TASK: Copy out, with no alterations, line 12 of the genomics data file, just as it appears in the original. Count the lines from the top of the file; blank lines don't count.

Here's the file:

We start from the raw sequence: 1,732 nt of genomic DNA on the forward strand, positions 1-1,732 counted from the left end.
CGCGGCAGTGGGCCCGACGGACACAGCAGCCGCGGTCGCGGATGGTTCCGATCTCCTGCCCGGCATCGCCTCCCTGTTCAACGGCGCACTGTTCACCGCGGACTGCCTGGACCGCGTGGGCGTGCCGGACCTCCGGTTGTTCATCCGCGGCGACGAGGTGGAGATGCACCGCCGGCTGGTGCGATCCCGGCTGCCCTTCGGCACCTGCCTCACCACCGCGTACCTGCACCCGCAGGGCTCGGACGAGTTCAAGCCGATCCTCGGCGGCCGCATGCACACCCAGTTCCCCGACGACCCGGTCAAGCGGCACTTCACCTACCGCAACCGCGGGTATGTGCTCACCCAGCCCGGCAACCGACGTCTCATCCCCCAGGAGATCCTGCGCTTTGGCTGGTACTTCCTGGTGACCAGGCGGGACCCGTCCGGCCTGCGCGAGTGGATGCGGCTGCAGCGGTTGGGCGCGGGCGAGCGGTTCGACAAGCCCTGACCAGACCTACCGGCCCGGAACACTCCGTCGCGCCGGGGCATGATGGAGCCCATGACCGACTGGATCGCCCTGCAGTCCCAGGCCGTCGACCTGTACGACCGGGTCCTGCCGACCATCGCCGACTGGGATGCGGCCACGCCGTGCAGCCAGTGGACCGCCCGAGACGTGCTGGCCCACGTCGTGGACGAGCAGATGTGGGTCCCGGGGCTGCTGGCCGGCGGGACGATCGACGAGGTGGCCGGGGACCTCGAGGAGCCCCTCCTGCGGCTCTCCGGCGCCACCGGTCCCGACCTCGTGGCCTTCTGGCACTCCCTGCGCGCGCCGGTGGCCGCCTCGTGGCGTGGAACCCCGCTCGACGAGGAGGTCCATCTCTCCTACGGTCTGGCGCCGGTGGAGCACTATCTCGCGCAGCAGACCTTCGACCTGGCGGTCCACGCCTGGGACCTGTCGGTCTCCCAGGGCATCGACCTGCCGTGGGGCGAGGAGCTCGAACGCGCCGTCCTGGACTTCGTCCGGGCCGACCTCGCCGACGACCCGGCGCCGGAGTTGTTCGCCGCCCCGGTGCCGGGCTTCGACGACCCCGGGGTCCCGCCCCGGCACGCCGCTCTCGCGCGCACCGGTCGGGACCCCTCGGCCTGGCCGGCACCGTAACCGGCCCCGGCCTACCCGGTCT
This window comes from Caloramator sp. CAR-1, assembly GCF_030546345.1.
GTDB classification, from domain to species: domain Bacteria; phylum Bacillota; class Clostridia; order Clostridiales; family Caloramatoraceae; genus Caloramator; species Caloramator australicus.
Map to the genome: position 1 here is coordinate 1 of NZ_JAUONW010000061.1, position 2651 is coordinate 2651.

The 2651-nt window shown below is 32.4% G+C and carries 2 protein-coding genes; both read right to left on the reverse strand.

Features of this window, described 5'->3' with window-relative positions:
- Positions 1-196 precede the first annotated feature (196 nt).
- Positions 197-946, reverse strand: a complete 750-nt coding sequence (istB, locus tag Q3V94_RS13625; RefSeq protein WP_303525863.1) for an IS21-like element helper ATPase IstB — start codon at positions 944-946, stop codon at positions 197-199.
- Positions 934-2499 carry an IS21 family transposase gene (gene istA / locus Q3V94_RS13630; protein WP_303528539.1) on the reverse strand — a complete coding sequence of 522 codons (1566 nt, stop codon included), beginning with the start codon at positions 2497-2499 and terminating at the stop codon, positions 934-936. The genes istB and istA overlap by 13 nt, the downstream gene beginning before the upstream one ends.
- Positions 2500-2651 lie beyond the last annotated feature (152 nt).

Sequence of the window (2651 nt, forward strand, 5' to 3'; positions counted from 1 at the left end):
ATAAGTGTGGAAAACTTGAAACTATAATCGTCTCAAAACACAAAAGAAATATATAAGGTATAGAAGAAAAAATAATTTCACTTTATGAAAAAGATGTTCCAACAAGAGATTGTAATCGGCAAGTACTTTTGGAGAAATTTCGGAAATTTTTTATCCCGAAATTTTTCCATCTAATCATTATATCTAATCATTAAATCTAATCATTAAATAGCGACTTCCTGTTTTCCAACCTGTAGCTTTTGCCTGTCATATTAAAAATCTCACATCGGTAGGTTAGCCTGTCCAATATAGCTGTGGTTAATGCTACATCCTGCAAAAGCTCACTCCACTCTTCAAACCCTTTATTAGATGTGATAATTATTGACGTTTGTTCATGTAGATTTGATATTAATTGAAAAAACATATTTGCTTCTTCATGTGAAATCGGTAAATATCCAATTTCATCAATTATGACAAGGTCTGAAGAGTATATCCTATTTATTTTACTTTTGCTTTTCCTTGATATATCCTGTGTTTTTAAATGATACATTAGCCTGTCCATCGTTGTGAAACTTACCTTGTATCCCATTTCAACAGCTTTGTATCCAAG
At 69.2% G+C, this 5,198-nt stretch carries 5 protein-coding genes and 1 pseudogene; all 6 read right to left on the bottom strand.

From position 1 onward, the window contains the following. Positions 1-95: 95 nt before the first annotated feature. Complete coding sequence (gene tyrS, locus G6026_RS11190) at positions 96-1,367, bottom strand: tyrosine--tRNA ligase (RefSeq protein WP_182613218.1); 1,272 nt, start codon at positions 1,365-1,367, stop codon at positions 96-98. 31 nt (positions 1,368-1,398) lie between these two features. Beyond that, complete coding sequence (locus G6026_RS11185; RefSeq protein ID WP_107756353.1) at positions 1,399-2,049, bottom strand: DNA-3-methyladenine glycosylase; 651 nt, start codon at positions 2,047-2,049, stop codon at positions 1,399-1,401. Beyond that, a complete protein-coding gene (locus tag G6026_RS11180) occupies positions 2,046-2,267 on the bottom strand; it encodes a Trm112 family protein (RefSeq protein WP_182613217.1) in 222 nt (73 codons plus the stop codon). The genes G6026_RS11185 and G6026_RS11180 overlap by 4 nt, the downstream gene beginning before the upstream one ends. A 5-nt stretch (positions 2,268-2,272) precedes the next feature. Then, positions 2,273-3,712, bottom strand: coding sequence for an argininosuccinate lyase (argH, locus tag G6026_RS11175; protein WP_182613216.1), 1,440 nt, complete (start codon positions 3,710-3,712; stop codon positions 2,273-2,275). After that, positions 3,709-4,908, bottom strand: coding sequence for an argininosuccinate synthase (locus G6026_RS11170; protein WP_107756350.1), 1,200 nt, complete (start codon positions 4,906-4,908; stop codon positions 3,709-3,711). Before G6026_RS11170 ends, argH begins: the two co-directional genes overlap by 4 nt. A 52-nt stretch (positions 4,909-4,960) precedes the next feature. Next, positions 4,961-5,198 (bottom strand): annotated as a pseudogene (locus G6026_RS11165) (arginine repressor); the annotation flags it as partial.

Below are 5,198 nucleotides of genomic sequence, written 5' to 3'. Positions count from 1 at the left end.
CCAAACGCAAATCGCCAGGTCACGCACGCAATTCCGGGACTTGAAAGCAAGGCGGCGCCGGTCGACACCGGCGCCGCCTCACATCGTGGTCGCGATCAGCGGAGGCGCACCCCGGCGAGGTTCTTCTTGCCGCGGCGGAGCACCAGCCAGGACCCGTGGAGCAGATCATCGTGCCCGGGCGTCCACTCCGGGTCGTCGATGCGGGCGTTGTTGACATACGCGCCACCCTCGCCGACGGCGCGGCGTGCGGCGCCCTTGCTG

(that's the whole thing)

Sequence of the window (2651 nt, forward strand, 5' to 3'; positions counted from 1 at the left end):